A fascinating appendix to the struggle for Indian independence

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OF MANGOES AND MONSOONS

Kanekar’s debut is both a historical novel of midcentury India and a portrait of the philosopher as a young man.

India freed itself from English colonial rule and became a nation on Aug. 15, 1947. But well into the next decade, pockets of the subcontinent remained under French and Portuguese control. One of these pockets was Goa, a small enclave on the country’s western coast that, during the ’50s, fought covert and overt battles against Portugal in the hopes of throwing off foreign rule. Enter Ramesh Natekar, a young intellectual coming of age during the Goan struggle for independence. He is a student, a thinker and a teacher who studies philosophy and teaches English and history. A thoughtful young man, he reads Marx, Freud, Plato and Spinoza in an effort to mold his mind. But he is also a budding revolutionary who believes that Goa has struggled for too long under Western domination and deserves to take its rightful place as part of the new India. Though Ramesh, like Gandhi, is devoted to nonviolent resistance, he is arrested for his involvement with freedom protesters and jailed. The novel follows Ramesh’s principled fight for Goan self-determination. But into this tale of political intrigue, the author weaves stories from Ramesh’s youth and adolescence, and the novel is as much about personal growth as it is about political intrigue. Steamy cutaways to Ramesh’s romantic intrigues—including one with an upper-caste woman who is his true love—spice up the narrative. As Kanekar adds detail and depth to his protagonist’s portrait, Ramesh’s own development becomes a metaphor for the maturation of Goa, and Ramesh’s labors and triumphs mirror those of his homeland. Kanekar writes with a sure hand, artfully blending historical analysis, personal narrative and philosophical digression into a satisfying whole.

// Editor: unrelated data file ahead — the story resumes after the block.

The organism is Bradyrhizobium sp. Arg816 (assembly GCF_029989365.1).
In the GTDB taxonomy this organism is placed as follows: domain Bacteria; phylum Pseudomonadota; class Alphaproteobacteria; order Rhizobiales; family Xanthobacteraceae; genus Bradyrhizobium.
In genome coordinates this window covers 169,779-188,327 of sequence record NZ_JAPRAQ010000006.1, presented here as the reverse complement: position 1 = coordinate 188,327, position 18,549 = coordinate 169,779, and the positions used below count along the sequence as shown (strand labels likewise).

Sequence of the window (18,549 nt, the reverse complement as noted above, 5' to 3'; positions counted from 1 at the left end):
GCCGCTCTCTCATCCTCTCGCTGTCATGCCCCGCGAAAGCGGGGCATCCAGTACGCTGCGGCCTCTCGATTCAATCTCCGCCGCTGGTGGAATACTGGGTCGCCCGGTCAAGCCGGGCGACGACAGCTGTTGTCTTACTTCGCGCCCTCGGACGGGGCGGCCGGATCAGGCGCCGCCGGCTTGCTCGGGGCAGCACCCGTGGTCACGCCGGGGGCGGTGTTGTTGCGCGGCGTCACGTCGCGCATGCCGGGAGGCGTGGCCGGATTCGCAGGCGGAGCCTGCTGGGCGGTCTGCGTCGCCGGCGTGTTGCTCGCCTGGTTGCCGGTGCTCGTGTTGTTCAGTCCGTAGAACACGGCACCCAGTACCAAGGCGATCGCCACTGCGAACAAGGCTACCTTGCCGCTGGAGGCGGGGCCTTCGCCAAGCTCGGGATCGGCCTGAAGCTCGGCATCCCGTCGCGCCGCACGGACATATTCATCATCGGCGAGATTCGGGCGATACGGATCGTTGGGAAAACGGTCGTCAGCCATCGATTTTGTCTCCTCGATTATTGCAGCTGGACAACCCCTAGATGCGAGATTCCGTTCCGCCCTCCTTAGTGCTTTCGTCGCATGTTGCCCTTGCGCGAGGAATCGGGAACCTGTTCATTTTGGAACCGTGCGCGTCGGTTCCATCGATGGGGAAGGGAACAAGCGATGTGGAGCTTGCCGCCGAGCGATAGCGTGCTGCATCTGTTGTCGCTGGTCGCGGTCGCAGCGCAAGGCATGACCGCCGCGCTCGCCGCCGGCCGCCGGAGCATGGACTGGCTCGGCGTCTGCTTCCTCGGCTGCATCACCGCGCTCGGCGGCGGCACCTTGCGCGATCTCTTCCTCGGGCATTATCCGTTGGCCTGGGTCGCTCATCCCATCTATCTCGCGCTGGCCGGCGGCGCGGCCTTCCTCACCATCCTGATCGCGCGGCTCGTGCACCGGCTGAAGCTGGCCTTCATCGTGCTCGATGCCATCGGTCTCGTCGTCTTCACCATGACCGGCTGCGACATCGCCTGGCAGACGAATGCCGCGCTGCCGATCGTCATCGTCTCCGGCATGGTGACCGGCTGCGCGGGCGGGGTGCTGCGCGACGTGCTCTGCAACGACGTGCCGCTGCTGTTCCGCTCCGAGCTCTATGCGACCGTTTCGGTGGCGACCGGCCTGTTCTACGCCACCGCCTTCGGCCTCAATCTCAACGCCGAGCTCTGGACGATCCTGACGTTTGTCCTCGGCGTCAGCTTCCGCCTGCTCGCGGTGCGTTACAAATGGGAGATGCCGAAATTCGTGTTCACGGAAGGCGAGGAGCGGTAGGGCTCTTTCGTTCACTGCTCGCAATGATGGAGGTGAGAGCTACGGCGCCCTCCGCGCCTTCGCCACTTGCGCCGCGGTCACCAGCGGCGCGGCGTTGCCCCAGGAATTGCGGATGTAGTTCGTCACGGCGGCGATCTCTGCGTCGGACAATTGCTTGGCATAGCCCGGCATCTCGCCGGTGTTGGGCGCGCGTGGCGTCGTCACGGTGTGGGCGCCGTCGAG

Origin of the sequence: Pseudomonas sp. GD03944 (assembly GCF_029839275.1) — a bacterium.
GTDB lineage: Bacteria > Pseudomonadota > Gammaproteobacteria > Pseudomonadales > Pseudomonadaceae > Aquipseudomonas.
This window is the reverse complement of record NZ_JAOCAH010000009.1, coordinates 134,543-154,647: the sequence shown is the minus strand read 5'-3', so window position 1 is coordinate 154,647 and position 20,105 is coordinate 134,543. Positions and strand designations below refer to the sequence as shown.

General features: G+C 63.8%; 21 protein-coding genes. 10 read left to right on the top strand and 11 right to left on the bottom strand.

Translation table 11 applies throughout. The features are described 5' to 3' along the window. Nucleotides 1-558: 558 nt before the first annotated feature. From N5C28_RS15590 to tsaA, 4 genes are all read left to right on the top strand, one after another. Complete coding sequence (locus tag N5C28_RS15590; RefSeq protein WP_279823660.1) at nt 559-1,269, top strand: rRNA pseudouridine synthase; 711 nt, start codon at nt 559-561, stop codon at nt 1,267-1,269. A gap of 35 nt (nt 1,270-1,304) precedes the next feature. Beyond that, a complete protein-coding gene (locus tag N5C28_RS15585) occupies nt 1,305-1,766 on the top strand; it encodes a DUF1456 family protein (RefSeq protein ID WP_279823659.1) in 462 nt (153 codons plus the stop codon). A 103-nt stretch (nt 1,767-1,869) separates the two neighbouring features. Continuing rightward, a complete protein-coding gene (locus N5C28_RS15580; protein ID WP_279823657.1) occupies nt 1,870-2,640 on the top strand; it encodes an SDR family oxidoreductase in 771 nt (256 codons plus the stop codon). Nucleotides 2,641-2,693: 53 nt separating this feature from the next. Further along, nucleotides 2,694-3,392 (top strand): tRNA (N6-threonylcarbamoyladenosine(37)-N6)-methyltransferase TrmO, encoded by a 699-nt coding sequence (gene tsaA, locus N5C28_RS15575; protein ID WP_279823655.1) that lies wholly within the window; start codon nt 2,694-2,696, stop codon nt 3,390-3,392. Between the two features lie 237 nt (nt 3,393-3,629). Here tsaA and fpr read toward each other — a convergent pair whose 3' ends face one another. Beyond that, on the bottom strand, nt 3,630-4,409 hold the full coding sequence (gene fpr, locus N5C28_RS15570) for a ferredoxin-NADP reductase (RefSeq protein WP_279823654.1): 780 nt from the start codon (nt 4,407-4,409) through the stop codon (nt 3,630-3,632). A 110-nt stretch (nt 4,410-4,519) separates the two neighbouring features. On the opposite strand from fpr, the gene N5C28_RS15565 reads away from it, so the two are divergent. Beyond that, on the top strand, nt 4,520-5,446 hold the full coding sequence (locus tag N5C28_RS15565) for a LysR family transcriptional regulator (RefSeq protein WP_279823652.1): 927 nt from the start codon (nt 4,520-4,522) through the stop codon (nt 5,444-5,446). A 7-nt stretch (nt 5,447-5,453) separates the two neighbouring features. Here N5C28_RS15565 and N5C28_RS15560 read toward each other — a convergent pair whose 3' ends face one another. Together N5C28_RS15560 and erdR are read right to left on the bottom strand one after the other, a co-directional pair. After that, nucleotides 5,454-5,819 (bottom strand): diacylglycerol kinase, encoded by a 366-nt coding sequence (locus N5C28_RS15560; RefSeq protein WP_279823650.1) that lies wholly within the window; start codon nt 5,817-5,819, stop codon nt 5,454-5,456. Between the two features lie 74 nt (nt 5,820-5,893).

A fascinating appendix to the struggle for Indian independence

Pub Date: N/A

ISBN: 978-1441554420

Page Count: -

Publisher: Xlibris

Review Posted Online: July 23, 2010

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ANIMAL FARM

A FAIRY STORY

A modern day fable, with modern implications in a deceiving simplicity, by the author of Dickens. Dali and Others (Reynal & Hitchcock, p. 138), whose critical brilliance is well adapted to this type of satire. This tells of the revolt on a farm, against humans, when the pigs take over the intellectual superiority, training the horses, cows, sheep, etc., into acknowledging their greatness. The first hints come with the reading out of a pig who instigated the building of a windmill, so that the electric power would be theirs, the idea taken over by Napoleon who becomes topman with no maybes about it. Napoleon trains the young puppies to be his guards, dickers with humans, gradually instigates a reign of terror, and breaks the final commandment against any animal walking on two legs. The old faithful followers find themselves no better off for food and work than they were when man ruled them, learn their final disgrace when they see Napoleon and Squealer carousing with their enemies... A basic statement of the evils of dictatorship in that it not only corrupts the leaders, but deadens the intelligence and awareness of those led so that tyranny is inevitable. Mr. Orwell's animals exist in their own right, with a narrative as individual as it is apt in political parody.